Anyone who has attended film festivals – whether as a filmgoer, a critic, or an industry member – will know that there is a certain kind of ‘festival’ film. It certainly varies according to the festival, but for the big ones, especially in Europe – Cannes, Venice, Berlinale, Locarno – there is a certain kind of film one expects to see. Often financed with someone with more money than film knowledge, something serious, intense, often about family or love, made by a critically acclaimed director, starring critically acclaimed actors, a film that ends in the local cinematheque or art house cinemas of major cities, eventually ending up in the Criterion collection or the like. This is not to say these films aren’t good, more to say, we’ve come to expect them.
Enter Official Competition. Well really, it’s right there in the very deliberate title. Written and directed by Argentinian duo Gastón Duprat and Mariono Cohn, it’s a delightful comedic skewering of this kind of ‘high-minded’ festival film, the acting and directing process, and the clash of egos that comes with a film designed to win the Palme d’Or.
Humberto Suárez (José Luis Gómez) is an old and rich man, unsatisfied with his legacy; so he decides the way to leave his final mark on the world (and enjoy the spotlight a bit) is to finance a hit film, the kind that gets seen on the Croisette. He hires an art cinema darling Lola Cuevas to adapt and direct (Penélpe Cruz, channeling something of a combo of Lucrecia Martel and Isabel Coixet); she in turn hires actor’s actor Iván Torres (Oscar Martínez) and Hollywood star Félix Rivero (Antonio Banderas), in a story of brothers divided by rivalry and bitterness. On paper, it’s exactly the kind of film that wins accolades for all involved.
That Cuevas’ first meeting with Suárez involves her going into detail of how she will adapt the saga of the warring brother while he eats an enormous Sunday tells you how much he cares (he just wants his name on the thing and the awards prestige). She’s determined to put her method-directing hands on this work in every way; she will find a way for Torres and Rivero, two men diametrically opposed in personality and approach to their craft, to have the necessaru chemistry and devotion to the story. Even if it means having Torres repeat ‘Buenas noches’ a dozen times; even if it means having a giant boulder hanging over their heads (yes, literally).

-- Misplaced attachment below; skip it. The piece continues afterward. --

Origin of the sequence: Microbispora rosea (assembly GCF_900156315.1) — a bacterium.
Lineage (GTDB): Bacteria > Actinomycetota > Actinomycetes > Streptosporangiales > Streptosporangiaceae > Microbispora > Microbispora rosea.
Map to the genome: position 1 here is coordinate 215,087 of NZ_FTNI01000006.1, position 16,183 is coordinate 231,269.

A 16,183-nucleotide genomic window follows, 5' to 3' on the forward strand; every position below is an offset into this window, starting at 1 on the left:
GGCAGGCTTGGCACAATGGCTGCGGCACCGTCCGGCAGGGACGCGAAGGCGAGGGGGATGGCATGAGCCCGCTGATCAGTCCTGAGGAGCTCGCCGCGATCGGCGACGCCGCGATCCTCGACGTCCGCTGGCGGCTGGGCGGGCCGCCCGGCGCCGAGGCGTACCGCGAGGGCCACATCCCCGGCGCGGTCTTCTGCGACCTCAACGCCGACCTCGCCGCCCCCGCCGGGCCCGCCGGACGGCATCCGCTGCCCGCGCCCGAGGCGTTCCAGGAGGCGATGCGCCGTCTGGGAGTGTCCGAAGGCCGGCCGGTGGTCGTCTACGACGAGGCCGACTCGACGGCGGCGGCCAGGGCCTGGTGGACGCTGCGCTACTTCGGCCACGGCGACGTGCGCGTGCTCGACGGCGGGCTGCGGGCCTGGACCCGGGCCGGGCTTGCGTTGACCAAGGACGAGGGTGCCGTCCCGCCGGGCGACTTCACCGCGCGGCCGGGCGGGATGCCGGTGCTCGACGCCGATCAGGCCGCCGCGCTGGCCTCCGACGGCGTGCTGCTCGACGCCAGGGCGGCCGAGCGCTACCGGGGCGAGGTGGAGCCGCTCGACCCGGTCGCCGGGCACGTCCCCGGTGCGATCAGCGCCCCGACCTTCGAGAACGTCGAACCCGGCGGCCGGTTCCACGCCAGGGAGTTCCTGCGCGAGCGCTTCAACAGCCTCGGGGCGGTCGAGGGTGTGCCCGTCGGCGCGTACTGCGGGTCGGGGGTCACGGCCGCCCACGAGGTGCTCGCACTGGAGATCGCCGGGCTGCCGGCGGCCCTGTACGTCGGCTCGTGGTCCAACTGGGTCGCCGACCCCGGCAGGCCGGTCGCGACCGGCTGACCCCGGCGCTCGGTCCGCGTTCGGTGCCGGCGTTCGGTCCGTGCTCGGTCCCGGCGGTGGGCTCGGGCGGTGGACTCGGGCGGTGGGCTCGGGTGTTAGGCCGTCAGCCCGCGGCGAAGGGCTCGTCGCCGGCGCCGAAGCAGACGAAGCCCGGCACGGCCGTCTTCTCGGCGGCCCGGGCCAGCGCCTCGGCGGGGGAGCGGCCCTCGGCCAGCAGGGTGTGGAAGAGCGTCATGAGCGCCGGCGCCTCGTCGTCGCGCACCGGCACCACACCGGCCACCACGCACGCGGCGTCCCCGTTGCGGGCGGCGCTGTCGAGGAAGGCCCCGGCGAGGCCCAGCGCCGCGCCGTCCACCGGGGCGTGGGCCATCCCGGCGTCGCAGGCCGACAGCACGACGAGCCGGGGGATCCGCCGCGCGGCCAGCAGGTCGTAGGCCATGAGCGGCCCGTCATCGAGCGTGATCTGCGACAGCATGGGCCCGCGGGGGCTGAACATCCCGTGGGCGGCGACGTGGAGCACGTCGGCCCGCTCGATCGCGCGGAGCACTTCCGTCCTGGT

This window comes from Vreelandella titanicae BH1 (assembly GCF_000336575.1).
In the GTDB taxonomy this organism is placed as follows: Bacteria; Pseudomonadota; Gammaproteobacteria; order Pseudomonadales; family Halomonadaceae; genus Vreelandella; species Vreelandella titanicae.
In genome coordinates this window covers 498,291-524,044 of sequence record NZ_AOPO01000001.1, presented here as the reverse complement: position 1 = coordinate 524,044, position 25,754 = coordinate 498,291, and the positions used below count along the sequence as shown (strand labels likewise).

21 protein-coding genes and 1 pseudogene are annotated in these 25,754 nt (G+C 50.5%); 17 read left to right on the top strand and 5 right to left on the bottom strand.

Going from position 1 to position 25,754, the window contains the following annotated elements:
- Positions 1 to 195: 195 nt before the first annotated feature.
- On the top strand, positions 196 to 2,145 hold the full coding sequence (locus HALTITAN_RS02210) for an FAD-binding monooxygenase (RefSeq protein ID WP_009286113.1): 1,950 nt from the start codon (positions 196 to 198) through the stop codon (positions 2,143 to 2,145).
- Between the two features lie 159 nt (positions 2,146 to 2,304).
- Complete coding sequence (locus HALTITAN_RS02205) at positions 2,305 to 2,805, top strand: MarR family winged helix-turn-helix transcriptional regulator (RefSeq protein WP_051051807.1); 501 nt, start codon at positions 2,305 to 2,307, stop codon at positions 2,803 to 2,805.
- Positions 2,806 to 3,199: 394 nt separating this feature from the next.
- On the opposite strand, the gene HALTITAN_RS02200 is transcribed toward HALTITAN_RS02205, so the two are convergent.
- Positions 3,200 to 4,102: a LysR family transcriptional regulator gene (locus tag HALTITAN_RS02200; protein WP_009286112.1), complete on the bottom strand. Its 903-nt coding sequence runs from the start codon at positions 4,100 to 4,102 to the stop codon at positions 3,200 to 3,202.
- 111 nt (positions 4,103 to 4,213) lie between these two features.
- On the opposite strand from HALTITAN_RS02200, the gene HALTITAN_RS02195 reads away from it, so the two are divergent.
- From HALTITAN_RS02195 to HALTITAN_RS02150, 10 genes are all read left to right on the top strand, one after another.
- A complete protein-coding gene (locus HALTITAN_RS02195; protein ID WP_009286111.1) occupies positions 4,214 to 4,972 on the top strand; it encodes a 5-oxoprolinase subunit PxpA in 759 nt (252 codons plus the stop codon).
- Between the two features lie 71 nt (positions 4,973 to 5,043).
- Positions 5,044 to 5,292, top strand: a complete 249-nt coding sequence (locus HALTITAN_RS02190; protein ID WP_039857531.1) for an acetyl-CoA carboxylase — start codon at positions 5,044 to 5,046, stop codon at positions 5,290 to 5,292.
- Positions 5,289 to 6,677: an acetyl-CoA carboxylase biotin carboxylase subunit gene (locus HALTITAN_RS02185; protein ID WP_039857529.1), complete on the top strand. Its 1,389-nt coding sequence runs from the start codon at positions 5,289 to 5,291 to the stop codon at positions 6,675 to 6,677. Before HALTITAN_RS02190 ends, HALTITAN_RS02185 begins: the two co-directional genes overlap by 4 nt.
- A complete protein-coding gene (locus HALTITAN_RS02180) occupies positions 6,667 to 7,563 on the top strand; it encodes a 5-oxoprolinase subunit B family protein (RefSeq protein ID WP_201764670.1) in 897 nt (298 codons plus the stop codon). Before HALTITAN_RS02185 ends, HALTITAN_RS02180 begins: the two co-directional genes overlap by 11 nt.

Duprat and Cohn deftly combine the overt and the subtle in their presentation of this inside story of the festival film. The small touches, the subtle nods – Torres’ ridiculous pretentions, Rivero’s inability to think past her star status, Cuevas’ intense devotion to process. It’s no coincidence that the Argentinian directors have made a film set in Spain, with the Spanish characters often annoyed that Torres has not lost his Argentinean accent (a nod to the frequent collaborations between these countries), or that the story within the film is set in 1970, a golden age in Spanish art house cinema (think Berlanga, Saura, Buñuel’s masterpieces). This is meant to be the standard/height of Spanish cinema, a story that gives the image expected of the nation, proverbial bowing to those in the festival echelons who have set expectations.
This will generate lots of giggles and often big laughs from an audience who is well aware of the ‘result’ this kind of rehearsal is meant to create – just the kind of film they are likely to watch and love. Rivero and Torres cannot find a rhythm, as their intentions are so opposed. Cruz finally gets an rare opportunity to showcase her comedic talents – her complete investment and sincerity with Cuevas, understanding that this woman deserves the accolades while still fighting for recognition, and having to deftly balance the egos of every man around her. Banderas and Martínez are somewhat skewering their own images, but with a tongue-in-cheek delight that reveals how much they also understand this world.
Clocking at almost two hours, the film perhaps slightly overstays its welcome. But with more than a few dark twists and a heart that is laughing at both itself and the world that created it, Official Competition is quite a satire, one that finds its heart of darkness hidden in the absurd reality of high-art cinema.
Official Competition will release in theatres in the USA on June 17th and in Canada on June 24th.
- Mariano Cohn
- Gastón Duprat
- Mariano Cohn
- Andrés Duprat
- Gastón Duprat
- Penélope Cruz
- Antonio Banderas
- Oscar Martínez
ScreenAnarchy – Review: OFFICIAL COMPETITION, Cinema Is Skewered and Satirized
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June 15, 2022